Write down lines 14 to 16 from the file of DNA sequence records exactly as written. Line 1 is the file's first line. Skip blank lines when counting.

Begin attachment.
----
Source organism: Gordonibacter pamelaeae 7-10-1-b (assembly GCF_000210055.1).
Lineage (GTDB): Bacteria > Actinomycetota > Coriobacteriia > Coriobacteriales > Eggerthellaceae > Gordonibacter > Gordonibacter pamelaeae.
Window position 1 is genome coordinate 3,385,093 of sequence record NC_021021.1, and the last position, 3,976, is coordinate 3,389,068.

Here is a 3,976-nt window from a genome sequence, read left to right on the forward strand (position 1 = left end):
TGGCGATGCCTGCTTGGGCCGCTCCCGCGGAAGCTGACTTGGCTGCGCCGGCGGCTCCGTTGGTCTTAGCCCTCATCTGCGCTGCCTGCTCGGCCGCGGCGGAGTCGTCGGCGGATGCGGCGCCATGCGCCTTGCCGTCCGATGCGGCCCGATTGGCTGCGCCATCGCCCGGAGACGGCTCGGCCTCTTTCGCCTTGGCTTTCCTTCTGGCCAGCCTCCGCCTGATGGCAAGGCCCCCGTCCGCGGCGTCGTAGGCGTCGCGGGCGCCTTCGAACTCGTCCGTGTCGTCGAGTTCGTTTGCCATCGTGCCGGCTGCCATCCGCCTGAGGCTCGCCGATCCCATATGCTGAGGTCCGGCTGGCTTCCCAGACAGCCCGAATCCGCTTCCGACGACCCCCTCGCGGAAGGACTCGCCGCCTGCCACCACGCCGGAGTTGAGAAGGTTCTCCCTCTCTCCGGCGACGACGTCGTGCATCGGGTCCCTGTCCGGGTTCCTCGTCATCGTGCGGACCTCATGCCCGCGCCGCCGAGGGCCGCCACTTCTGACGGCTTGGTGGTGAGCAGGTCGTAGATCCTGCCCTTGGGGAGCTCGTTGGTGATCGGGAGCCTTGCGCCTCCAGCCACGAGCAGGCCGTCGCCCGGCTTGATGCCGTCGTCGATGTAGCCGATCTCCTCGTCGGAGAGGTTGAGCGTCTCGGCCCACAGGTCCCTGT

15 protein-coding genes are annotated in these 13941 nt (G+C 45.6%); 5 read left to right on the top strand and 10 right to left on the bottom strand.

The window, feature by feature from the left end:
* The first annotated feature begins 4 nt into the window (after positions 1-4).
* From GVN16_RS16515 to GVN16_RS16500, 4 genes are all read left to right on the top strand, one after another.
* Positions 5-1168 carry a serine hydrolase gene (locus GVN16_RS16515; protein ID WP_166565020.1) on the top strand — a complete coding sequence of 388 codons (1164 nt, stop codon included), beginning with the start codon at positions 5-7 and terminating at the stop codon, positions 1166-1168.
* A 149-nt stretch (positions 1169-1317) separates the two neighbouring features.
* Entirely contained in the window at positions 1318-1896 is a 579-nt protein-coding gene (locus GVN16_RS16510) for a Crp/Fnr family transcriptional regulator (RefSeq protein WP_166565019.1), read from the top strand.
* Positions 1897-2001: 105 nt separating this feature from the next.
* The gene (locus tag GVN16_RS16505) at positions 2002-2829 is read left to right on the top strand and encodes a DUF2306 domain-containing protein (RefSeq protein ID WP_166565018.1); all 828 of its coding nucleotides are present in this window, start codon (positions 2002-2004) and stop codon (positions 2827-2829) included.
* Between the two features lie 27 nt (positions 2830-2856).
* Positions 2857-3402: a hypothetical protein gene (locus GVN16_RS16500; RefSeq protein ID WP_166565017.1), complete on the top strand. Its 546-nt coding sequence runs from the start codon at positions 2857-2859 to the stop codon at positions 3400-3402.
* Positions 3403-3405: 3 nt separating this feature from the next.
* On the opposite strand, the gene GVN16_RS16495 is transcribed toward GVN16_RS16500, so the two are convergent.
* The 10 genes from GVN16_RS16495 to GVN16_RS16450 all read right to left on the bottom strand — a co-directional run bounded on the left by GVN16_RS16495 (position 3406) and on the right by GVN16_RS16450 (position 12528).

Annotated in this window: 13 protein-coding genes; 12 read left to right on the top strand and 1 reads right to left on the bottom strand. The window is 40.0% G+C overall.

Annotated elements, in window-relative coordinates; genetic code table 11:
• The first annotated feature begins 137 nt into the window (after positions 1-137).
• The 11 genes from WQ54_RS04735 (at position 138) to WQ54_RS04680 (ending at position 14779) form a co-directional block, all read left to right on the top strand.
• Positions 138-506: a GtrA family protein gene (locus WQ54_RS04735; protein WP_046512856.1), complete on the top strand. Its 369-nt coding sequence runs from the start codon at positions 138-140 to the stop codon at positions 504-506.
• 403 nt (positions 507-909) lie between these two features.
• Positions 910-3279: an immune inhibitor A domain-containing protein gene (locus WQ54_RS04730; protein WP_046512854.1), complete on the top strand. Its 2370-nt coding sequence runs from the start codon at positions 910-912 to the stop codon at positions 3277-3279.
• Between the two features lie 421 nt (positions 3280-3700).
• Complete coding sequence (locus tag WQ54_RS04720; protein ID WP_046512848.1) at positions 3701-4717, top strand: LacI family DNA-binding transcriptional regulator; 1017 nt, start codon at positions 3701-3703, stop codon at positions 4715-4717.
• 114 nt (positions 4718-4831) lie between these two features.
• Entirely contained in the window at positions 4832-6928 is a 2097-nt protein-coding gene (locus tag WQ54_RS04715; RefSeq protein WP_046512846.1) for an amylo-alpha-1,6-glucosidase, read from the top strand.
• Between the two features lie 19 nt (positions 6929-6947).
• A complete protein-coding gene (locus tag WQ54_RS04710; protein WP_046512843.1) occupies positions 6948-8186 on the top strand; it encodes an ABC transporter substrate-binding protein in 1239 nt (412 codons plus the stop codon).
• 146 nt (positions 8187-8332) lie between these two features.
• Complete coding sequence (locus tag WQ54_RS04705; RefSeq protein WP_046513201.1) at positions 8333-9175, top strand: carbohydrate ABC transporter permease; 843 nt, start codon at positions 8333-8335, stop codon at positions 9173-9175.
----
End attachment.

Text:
* The gene (locus tag GVN16_RS16505) at positions 2002-2829 is read left to right on the top strand and encodes a DUF2306 domain-containing protein (RefSeq protein ID WP_166565018.1); all 828 of its coding nucleotides are present in this window, start codon (positions 2002-2004) and stop codon (positions 2827-2829) included.
* Between the two features lie 27 nt (positions 2830-2856).
* Positions 2857-3402: a hypothetical protein gene (locus GVN16_RS16500; RefSeq protein ID WP_166565017.1), complete on the top strand. Its 546-nt coding sequence runs from the start codon at positions 2857-2859 to the stop codon at positions 3400-3402.